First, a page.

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I have been watching and reading news stories about the horrific devastation and destruction of Typhoon Haiyan.

As I write this, the death toll is rising and the extent of the destruction mounts. It was one of the strongest Typhoons ever, some people saying it was even stronger, and lasted longer, than Hurricane Sandy or Katrina.

Aside from the physical destruction and death, there is another level of damage that cannot be estimated in dollars or words: the emotional toll on Filipinos who are “trapped” in America and cannot go home to be with family because of their immigration status.

Just today, a client called, in tears, because her father was killed in the Typhoon. He had actually survived the brunt of the Typhoon, and went outside only after the winds had calmed. But while walking outside, he slipped, fell on his head, and began hemorrhaging. At the time, there was no electricity or telephone communication, and the nearest hospital was at least four hours away by car. But the roads were in shambles, and he died because he could not get access to any medical care.

During our call, my client tearfully relayed how she was still trying to find out what was going on with her family, in that she could only occasionally get a neighbor’s text message, as electricity and telephone communication were still unreliable in the province. She said that she wanted to hop on the next flight to the Philippines, to be with her family, and attend her father's funeral.

Although my office is currently processing her case, she has issues with her immigration “status,” and the priority date on her petition is still several years away. So, I had to be the bearer of even additional bad news: if she left the US to visit her family during this tragedy, she may not be able to return to the US for at least for 10 years. I told her that she has already sacrificed so much, and waited so long, for her American dream, and I know that her father, up in heaven, would not want her to abandon that dream by departing the US to attend his funeral. Believe me, this is one of the worst types of phone calls to have with a client, but she accepted and understood my advice.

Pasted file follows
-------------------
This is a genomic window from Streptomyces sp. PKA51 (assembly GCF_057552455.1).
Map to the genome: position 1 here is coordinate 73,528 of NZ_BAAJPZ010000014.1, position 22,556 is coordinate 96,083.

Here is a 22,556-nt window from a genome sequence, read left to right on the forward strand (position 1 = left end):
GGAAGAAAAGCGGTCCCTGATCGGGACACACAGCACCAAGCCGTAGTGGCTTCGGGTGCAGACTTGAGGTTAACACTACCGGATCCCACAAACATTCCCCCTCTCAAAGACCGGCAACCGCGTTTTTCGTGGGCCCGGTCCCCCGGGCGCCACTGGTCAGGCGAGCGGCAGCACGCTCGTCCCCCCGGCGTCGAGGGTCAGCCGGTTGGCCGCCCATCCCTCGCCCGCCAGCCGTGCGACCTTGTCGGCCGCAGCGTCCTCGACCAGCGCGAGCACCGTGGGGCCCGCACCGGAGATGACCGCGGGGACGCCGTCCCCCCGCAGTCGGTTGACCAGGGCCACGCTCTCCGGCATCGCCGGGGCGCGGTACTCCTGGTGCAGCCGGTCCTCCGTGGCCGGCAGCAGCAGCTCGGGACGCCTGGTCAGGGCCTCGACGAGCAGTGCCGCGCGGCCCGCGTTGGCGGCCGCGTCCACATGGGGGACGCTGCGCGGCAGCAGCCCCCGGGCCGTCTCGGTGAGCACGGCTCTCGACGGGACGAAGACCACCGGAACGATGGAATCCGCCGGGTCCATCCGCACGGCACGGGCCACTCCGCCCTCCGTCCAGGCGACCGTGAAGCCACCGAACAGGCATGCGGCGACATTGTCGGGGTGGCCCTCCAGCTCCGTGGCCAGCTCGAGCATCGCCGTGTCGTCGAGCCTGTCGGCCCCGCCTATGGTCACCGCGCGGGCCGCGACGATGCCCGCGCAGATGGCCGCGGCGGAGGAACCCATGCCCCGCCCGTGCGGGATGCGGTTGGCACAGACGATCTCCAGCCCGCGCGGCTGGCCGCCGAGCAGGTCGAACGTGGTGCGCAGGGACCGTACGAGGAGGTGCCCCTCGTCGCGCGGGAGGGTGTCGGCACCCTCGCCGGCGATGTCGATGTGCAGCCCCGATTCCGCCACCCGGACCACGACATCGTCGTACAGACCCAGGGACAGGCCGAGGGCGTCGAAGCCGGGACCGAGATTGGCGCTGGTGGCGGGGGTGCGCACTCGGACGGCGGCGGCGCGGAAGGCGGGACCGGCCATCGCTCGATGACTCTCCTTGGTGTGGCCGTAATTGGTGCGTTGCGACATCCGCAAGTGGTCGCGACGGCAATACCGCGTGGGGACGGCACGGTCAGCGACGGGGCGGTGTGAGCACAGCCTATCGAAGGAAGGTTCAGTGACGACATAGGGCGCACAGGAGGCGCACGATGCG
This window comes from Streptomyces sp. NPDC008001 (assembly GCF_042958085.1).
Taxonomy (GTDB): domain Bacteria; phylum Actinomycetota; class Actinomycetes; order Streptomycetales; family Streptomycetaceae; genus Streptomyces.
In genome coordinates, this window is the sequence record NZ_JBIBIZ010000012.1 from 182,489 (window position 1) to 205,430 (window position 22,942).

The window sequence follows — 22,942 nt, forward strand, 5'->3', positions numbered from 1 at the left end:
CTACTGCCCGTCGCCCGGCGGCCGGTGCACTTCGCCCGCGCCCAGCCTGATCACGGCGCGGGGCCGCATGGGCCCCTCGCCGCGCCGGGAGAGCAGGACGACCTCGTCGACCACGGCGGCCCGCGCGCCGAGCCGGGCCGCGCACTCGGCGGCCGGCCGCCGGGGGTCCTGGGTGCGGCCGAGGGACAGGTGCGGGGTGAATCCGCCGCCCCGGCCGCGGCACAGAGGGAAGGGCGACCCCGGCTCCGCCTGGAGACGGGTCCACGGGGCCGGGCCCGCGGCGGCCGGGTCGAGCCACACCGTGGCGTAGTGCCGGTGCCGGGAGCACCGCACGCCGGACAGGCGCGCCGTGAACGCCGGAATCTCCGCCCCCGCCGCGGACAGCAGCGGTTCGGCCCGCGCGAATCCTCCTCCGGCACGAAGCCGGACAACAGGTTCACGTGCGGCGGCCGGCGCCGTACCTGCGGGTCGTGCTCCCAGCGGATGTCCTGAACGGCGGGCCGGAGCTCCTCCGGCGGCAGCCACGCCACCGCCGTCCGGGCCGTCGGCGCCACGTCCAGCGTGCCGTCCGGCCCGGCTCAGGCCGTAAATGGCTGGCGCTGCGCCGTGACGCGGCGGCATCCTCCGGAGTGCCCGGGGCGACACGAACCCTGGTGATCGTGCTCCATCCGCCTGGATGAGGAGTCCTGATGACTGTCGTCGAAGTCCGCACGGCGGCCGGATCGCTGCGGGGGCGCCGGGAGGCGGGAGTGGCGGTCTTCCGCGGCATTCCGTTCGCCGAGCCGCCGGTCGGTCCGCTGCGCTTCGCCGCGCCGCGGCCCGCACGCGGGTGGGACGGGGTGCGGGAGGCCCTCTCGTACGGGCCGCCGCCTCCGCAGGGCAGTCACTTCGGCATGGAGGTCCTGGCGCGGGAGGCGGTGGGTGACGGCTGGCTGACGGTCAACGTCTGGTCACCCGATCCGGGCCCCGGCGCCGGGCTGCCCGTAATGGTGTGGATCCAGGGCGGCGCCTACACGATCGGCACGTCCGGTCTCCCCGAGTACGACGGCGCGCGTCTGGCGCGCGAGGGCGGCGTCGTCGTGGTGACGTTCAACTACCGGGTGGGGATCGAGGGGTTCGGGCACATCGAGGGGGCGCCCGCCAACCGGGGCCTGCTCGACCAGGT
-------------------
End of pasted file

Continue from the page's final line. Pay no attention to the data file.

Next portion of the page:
And that is something I have always admired about Filipinos: their strength, courage, resilience, and ability to face tragedies and calamities. A Filipino’s character is molded by hope and prayers, as evidenced by the unity of Filipinos around the world in helping their Kababayans back home.

Once again, on behalf of myself, my family, and my law office, my heart and prayers go out to Filipinos, but I know that the strength, courage, perseverance, and resilience of Filipinos will again allow them to recover from yet another tragedy.

Michael J. Gurfinkel has been an attorney for over 30 years, and is an active member of the State Bar of California and New York, as well as the American Immigration Lawyers Association and the Immigration Section of the Los Angeles County Bar Association.  He has always excelled in school:  Valedictorian in High School; Cum Laude at UCLA; and Law Degree Honors and academic scholar at Loyola Law School, which is one of the top law schools in California. 


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(This is for informational purposes only, and reflects the firm's opinions and views on general issues.  Each case is different and results may depend on the facts of a particular case. All immigration services are provided by an active member of the State Bar of California and/or by a person under the supervision of an active member of the State Bar.  No prediction, warranty or guarantee can be made about the results of any case.  Should you need or want legal advice, you should consult with and retain counsel of your own choice.)

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